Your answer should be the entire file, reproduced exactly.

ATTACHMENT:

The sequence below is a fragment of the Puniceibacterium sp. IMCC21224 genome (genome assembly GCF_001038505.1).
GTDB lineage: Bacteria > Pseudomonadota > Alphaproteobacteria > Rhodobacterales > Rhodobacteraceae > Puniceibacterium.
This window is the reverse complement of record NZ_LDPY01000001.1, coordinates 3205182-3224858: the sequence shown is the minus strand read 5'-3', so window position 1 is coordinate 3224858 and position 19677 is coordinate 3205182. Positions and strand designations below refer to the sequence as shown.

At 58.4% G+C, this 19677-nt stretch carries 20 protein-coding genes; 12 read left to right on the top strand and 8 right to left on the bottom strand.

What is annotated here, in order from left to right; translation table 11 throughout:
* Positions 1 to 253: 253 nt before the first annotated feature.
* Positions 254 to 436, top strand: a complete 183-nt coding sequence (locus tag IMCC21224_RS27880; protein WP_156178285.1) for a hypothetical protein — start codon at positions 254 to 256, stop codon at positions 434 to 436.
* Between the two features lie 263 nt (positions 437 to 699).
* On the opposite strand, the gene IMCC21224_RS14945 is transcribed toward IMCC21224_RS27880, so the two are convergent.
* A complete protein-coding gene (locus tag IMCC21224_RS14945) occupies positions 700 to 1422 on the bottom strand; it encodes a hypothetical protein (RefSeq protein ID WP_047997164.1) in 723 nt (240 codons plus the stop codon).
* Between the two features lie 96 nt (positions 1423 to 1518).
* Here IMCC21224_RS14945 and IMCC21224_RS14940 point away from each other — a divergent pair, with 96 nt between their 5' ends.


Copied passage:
The sequence below is a fragment of the Puniceibacterium sp. IMCC21224 genome (genome assembly GCF_001038505.1).
GTDB lineage: Bacteria > Pseudomonadota > Alphaproteobacteria > Rhodobacterales > Rhodobacteraceae > Puniceibacterium.
This window is the reverse complement of record NZ_LDPY01000001.1, coordinates 3205182-3224858: the sequence shown is the minus strand read 5'-3', so window position 1 is coordinate 3224858 and position 19677 is coordinate 3205182. Positions and strand designations below refer to the sequence as shown.

At 58.4% G+C, this 19677-nt stretch carries 20 protein-coding genes; 12 read left to right on the top strand and 8 right to left on the bottom strand.

What is annotated here, in order from left to right; translation table 11 throughout:
* Positions 1 to 253: 253 nt before the first annotated feature.
* Positions 254 to 436, top strand: a complete 183-nt coding sequence (locus tag IMCC21224_RS27880; protein WP_156178285.1) for a hypothetical protein — start codon at positions 254 to 256, stop codon at positions 434 to 436.
* Between the two features lie 263 nt (positions 437 to 699).
* On the opposite strand, the gene IMCC21224_RS14945 is transcribed toward IMCC21224_RS27880, so the two are convergent.
* A complete protein-coding gene (locus tag IMCC21224_RS14945) occupies positions 700 to 1422 on the bottom strand; it encodes a hypothetical protein (RefSeq protein ID WP_047997164.1) in 723 nt (240 codons plus the stop codon).
* Between the two features lie 96 nt (positions 1423 to 1518).
* Here IMCC21224_RS14945 and IMCC21224_RS14940 point away from each other — a divergent pair, with 96 nt between their 5' ends.